Answer: No. They are likely the daylily species Hemerocallis fulva, an orange-flowered species native to much of Asia. Hemerocallis fulva is commonly called tiger lily, roadside lily, outhouse lily, ditch lily and tawny daylily. It was introduced to North America most likely in the 1790s, as a garden plant. Stands of tiger lily often mark the sites of old homesteads. It was also used for erosion control; its thick tuberous roots do well to hold soil in place.
This daylily species quickly escaped from gardens to the wild. It has naturalized in 42 states. It spreads by 12-inch-long underground stems, or stolons, not by seed. Its network of stolons and roots make it difficult to fully dig out; any bit of root left in the ground can generate a new plant. It is now listed by a number of states as an invasive plant.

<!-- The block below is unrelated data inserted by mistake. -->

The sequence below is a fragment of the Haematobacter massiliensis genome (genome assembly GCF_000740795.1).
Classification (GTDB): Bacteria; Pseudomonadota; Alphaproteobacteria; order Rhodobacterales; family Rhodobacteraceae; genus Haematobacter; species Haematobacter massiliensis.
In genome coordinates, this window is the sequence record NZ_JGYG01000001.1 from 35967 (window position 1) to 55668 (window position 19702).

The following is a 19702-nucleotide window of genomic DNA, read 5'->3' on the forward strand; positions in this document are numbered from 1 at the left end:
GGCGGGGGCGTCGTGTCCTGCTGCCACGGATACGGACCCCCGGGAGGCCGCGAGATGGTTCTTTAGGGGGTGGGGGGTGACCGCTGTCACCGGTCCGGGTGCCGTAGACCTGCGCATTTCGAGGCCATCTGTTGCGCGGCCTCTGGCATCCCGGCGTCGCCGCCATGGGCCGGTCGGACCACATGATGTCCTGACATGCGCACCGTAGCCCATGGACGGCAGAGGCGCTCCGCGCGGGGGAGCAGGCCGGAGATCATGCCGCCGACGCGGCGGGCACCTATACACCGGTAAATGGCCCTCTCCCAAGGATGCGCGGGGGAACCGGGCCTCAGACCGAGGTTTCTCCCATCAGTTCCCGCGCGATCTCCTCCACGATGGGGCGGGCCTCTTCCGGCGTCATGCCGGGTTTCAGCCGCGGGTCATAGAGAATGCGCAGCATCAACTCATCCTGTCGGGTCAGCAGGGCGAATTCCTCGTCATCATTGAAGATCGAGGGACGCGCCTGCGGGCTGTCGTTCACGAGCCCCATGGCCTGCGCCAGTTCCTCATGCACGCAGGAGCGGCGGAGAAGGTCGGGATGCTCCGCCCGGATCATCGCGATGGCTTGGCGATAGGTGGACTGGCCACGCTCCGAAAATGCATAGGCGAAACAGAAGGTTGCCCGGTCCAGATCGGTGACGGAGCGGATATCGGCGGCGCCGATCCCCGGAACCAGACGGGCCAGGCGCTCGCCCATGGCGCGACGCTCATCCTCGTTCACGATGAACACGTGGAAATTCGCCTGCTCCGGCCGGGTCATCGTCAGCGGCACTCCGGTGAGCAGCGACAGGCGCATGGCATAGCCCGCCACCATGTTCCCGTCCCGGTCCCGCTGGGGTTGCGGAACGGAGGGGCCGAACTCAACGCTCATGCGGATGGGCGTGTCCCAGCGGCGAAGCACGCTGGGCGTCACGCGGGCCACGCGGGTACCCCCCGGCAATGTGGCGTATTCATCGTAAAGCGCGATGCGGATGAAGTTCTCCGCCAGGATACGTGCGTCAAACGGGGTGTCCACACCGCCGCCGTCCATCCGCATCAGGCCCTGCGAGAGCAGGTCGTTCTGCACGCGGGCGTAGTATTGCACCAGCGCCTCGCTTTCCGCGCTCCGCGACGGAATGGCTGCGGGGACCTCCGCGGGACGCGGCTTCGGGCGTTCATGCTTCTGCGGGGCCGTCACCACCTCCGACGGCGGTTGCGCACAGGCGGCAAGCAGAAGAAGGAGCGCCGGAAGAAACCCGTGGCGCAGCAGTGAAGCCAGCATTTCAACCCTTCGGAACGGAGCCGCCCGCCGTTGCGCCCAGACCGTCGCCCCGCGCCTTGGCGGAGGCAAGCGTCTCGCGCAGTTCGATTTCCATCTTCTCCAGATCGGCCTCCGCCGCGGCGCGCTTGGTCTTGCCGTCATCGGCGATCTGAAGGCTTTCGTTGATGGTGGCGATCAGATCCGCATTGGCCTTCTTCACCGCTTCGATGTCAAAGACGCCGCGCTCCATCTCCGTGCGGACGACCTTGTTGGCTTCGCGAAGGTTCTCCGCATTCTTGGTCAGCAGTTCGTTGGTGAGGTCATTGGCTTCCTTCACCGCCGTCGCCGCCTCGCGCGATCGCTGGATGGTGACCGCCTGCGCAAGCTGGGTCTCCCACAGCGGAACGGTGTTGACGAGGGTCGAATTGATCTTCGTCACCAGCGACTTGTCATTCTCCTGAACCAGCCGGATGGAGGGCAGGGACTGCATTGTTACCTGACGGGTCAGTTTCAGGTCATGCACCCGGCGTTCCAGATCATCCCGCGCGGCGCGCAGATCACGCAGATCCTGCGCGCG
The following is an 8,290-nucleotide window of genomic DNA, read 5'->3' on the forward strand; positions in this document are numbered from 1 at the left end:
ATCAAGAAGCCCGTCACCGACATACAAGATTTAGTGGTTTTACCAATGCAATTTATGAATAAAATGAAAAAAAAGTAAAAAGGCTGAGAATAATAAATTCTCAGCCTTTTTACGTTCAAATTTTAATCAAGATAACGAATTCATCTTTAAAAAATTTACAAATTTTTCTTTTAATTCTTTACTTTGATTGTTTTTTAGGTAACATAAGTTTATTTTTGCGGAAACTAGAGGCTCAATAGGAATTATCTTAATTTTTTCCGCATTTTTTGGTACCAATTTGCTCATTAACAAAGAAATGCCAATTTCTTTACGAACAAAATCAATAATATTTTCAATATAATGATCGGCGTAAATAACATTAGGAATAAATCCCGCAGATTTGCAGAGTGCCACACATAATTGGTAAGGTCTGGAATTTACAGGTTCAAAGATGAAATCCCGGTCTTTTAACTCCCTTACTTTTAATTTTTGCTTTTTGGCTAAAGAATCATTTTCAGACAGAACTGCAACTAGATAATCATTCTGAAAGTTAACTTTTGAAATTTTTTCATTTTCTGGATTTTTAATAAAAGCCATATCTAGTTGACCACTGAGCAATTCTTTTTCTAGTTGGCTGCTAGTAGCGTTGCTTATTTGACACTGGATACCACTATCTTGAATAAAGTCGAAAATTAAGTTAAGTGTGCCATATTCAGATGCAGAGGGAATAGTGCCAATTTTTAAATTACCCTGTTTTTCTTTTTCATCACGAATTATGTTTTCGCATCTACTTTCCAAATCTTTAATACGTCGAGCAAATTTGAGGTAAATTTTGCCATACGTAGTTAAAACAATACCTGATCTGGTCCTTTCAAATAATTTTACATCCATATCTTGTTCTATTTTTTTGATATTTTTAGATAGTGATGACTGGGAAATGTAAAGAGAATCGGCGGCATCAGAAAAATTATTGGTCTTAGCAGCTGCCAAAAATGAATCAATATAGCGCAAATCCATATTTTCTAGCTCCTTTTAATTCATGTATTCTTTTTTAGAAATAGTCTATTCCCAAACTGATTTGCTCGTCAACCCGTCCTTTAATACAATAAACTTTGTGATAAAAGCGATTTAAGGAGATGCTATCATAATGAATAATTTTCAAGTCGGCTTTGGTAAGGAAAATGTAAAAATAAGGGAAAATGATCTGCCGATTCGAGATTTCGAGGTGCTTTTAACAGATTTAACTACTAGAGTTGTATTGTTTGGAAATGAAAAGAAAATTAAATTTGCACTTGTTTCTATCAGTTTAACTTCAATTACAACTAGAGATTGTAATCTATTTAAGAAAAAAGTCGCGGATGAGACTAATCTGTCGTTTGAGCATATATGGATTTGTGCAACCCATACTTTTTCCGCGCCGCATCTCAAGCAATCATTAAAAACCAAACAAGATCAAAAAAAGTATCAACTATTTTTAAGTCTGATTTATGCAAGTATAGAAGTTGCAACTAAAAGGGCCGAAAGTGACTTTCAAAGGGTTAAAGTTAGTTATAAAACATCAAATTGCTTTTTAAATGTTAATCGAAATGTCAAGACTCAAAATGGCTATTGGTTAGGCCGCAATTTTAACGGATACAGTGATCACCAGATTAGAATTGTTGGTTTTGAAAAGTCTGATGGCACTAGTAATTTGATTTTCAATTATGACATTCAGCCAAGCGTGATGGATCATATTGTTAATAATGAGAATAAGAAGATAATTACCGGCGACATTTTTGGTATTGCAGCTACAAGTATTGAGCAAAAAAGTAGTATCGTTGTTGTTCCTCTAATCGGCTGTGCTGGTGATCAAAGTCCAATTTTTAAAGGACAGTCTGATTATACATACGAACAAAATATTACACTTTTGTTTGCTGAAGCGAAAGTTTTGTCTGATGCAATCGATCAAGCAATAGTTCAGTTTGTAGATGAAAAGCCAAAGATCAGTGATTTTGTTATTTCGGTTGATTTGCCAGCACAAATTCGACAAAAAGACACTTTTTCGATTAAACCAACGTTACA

The hybrid daylilies sold at garden centers are clump forming and they set seed; they are not stoloniferous like tiger lily. You should not fear that they will take over your garden or escape into wild areas.